Even the most spontaneous of us both require – and I think, enjoy – some semblance of routine. Even if you’re someone who enjoys making decisions on a whim, which I’m very much not, that can become disconcerting after a while.

Routines, whether it’s what we do in the morning, evening or on the weekend, can often have a degree of certainty in a volatile world. However, there is a fine line between security and monotony.

When the same tasks are being completed every week, this fuels fatigue and draining motivation. Perhaps I’m particularly biased being in the midst of essay and exam season, but, when one day drags into another, this can be tough at times.

Indeed, the COVID-19 lockdowns were the very definition of no distinction between one day and the next.

Even now that some parts of life have returned to how they were pre-pandemic, weekends are often occupied by chores or preparing for the next week of work.

Though these two days are undoubtedly more calming, they are often not long enough to appreciate the true distinction between work and pleasure.

Stylist magazine reported that the two-day weekend often acts as more of a disruption to the body’s circadian rhythm (the body’s internal clock determining sleep cycles). This means the body feels a sharp jolt when Monday morning arrives.

What a relief then, for Bank Holidays. My admiration and appreciation for them are such that they’ve featured as a core topic in a previous Backbench article of mine.

However, in that article, I didn’t write about the psychological benefits of a three day weekend. By having that extra day off, individuals have a greater chance to sleep, relax and refresh their minds before they return to work.

The benefits of bank holidays are therefore immeasurable in helping to better break uptime. I’ve often found I’m most productive in two situations. Firstly, when I have something to look forward to, be it a holiday, time with family or an exciting event.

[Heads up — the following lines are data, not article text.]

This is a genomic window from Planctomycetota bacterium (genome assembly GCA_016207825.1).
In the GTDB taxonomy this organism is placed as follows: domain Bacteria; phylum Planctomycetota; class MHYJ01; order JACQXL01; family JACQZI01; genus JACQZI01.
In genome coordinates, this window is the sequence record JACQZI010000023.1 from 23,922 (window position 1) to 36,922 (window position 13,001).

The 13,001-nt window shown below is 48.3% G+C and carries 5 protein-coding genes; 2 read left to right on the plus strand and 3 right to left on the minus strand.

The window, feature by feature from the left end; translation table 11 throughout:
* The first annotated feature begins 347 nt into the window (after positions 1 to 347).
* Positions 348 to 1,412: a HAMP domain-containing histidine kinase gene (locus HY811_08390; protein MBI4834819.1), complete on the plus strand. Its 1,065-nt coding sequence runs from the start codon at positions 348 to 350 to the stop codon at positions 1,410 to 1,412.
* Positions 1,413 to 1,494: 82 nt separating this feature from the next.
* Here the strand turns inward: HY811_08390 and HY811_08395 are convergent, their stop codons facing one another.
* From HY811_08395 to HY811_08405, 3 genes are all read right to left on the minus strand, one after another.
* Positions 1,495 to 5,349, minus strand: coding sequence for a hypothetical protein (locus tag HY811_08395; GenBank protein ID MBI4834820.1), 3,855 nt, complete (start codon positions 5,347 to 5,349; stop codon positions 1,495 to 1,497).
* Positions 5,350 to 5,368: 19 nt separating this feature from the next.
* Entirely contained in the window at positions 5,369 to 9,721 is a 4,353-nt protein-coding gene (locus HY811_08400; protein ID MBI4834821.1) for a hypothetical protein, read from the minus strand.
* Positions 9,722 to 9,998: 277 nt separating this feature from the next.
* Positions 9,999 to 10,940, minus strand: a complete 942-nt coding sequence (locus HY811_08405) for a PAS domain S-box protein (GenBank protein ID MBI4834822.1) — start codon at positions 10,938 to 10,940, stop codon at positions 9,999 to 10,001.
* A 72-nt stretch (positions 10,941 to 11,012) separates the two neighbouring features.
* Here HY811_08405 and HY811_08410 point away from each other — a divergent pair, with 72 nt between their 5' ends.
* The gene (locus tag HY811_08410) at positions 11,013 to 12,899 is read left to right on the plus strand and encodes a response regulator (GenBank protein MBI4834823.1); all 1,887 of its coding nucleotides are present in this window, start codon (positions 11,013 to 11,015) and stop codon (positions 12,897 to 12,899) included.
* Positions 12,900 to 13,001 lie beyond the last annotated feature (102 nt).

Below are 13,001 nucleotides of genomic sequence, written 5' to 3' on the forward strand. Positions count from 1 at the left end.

Secondly, if I have to get something done by a certain time. For example, I started writing this article at 10:30 AM, fully aware that I have to be somewhere at 12:45 PM. Therefore, this article must be written during that period.

Similarly, if I’m on a train, I often try to get some work done by the end of the train journey.

Bank holidays offer both of these things. A long weekend is something to look forward to. Also, because everyone has their bank holiday at the same time, by and large, it should be easier for people to meet up.

Looking back on the lockdown, that was the worst thing about restrictions, being kept apart from loved ones for such a sustained period. Of course, as the lockdowns demonstrated, many jobs can’t cease and disappear and so individuals work tirelessly over that period.

Yet bank holidays demonstrate the value of providing time for others and moving away from an obsessive work culture. I’m as guilty of this as the next person, looking to work on projects over offering time to relax. Even workaholics like me should recognise that, if no other incentive exists, time away from work can increase productivity in the long run. The evidence is there to prove it.

For example, when a New Zealand company implemented a four-day week trial for eight weeks, they found that 78% of staff could effectively manage their home and work commitments, up from 54% before the trial.

Similarly, staff stress levels decreased by 7%, while a sense of empowerment at work increased by 5%. It demonstrates that, for real employer benefits, wellness retreats are surface-level reform. What helps is that material change.

The reform is not exclusively reserved for halfway across the world. Just this month, the Guardian reported that more than 3,000 workers at 60 companies in Britain will trial a four-day working week, including the Royal Society of Biology.

Aiming for higher productivity, the decreased working time will seek to ensure workers can operate well.

Rather, the cause of a four day week is something those who back worker’s rights should care about. It was a policy I was initially sceptical of, but now recognise it should be seen as compensation.

With worker productivity increasing by 5% annually from 1987 to 2015, worker compensation has increased by little more than 2% in that period.

Though this would be structurally tricky to implement, one only needs to look at history to see just how much effort was required to attain a five day week, with Saturdays off.

Given the existing consensus that exists towards celebrating bank holidays, it is time to extend that same favourability towards the four day week. Here’s to a permanent long weekend!

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